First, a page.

In 1964, Patriarch Athenagoras and Pope Paul VI met in Jerusalem for the first meeting of Pope and Patriarch for over half a millennium. The result was the mutual annulment in both Rome and Constantinople, 7 Dec 1965, of the historic, mutual excommunication of 1054. The steps taken by Athenagoras also brought together various Orthodox and Oriental Orthodox Churches, such as Copts of Egypt (termed as monophysites), the Jacobites, the Armenian, and others. During the tenure of Patriarch Demetrios I, elected in July 1972, in addition to many trips that he has taken to sister Churches, two events were of utmost importance. The first was the visit of Dimitrios and members of the Holy Synod in 1987 to Rome in order to continue the ecumenical encounter between the Greek Orthodox Church and the Roman Catholic Church, for the second time after 900 years of division. The Patriarch also visited the Archbishop of Canterbury following the Rome visit. The second was the consecration and dedication of the new Patriarchal building which had been burned down by fire in 1941. At this occasion, 17 Dec 1989, heads of international religious, cultural and civic organizations and denominations came together in order to give witness and testimony to the importance of the Ecumenical Patriarchate for the World Orthodoxy. The Patriarch Bartholomew was elected in Oct 1991 as the 270th Ecumenical Patriarch of Constantinople - and invested with the ecclesiastical title 'Archbishop of Constantinople, New Rome, and Ecumenical Patriarch, by the Grace of God' - by the Holy Synod of the Ecumenical Patriarchate.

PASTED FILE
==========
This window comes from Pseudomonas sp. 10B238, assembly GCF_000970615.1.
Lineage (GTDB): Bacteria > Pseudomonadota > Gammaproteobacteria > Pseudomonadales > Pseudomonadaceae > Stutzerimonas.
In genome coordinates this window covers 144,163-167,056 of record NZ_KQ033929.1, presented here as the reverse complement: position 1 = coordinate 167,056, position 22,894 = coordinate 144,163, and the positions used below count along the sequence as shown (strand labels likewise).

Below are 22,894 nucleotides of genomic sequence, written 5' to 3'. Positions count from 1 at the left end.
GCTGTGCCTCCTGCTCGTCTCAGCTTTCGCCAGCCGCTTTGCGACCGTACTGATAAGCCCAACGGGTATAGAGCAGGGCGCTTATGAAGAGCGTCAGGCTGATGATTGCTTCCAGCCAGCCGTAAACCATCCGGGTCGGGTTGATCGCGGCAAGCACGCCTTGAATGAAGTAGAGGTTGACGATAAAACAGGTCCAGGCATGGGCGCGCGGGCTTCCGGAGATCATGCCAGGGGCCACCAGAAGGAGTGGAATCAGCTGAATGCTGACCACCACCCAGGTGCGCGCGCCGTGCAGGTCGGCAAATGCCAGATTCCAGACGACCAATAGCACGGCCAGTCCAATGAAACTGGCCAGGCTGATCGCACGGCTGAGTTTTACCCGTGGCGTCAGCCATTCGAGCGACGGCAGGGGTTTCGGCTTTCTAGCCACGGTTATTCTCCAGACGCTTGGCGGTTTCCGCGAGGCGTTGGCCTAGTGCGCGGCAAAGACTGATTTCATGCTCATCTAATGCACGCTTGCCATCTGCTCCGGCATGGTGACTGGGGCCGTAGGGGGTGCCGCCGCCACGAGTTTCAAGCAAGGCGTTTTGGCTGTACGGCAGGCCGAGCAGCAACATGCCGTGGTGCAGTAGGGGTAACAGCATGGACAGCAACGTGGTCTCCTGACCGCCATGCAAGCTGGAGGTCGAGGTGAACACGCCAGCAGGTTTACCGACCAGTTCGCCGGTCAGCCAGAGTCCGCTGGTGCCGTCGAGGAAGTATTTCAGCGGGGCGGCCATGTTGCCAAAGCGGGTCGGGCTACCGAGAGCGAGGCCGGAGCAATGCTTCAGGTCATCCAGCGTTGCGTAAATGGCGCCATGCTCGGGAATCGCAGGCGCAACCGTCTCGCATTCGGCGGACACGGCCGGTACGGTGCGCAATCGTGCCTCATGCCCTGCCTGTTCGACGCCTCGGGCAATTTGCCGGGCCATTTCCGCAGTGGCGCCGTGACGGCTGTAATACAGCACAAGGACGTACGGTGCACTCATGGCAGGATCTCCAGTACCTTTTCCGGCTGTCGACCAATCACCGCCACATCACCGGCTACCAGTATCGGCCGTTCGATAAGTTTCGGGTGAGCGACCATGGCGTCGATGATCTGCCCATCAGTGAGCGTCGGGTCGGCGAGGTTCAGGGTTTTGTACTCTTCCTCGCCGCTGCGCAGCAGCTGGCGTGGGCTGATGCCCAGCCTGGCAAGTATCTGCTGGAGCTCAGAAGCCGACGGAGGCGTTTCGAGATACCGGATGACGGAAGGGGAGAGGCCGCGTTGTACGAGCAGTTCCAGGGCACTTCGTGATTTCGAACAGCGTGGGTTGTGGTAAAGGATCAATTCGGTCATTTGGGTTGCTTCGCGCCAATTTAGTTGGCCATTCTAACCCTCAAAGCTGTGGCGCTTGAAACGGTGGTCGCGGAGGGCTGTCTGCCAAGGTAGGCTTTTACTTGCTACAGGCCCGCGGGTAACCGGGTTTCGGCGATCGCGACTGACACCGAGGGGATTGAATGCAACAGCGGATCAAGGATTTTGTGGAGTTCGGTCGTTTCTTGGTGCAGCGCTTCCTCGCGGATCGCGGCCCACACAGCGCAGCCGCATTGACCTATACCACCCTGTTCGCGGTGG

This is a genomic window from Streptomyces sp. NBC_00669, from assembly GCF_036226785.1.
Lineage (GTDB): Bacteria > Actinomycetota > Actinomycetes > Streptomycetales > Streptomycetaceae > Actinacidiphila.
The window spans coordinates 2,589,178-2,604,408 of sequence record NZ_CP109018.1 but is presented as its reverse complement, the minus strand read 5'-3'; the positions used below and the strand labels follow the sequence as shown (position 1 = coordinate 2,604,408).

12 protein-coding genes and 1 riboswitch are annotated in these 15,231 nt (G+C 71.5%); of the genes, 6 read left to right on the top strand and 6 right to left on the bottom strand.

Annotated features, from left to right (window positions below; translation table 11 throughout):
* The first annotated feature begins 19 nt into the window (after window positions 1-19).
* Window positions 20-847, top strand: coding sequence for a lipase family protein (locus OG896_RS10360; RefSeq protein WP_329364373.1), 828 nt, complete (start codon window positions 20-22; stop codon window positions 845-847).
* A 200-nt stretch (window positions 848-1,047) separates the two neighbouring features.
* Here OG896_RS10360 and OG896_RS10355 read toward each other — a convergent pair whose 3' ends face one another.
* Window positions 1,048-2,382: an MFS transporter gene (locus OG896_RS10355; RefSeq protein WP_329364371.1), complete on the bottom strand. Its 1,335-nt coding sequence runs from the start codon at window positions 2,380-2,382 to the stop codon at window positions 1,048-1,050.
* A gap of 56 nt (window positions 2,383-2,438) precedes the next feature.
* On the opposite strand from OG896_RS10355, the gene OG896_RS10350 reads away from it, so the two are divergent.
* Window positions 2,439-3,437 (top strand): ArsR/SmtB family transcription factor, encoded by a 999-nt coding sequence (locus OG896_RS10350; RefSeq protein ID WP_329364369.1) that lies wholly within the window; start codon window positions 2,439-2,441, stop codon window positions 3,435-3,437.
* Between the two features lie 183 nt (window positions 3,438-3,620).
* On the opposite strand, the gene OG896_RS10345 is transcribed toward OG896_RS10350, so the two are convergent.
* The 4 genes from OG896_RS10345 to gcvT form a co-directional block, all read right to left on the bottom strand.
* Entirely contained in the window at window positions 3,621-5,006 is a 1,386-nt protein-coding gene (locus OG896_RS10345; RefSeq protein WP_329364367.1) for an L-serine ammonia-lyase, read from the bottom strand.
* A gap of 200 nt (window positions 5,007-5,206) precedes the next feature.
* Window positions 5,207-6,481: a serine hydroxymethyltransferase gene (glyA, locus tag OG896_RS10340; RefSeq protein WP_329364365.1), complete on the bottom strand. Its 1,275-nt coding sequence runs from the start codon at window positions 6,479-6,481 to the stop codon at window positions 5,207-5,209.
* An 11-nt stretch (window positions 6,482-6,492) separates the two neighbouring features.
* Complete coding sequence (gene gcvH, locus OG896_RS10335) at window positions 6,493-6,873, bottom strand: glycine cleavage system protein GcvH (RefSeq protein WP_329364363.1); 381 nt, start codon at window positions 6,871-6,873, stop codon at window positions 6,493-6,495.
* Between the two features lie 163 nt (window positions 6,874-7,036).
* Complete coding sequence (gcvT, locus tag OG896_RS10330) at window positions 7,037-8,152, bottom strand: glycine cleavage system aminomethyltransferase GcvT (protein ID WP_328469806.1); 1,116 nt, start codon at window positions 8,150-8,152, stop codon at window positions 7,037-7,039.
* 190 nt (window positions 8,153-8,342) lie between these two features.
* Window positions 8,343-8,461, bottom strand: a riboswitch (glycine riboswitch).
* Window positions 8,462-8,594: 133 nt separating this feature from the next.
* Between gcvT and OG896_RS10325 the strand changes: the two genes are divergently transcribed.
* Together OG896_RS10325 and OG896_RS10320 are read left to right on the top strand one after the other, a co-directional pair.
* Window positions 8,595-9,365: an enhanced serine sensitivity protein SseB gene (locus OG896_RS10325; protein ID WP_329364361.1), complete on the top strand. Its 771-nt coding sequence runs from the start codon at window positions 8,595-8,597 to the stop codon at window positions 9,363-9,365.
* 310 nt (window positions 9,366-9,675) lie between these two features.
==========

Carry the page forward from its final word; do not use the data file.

After the fall of Constantinople many treaties have been formulated within the international community with a view to protect the Ecumenical Patriarchate. Some of these treaties were: Treaty of Kutschuk-Kainardji, of July 16, 1774; Law of Hatt-I Humayun, of February 18, 1856; Treaty of Berlin, July 13, 1878; Treaty of Sèvres, August 10, 1920; Treaty of Lausanne, 1922.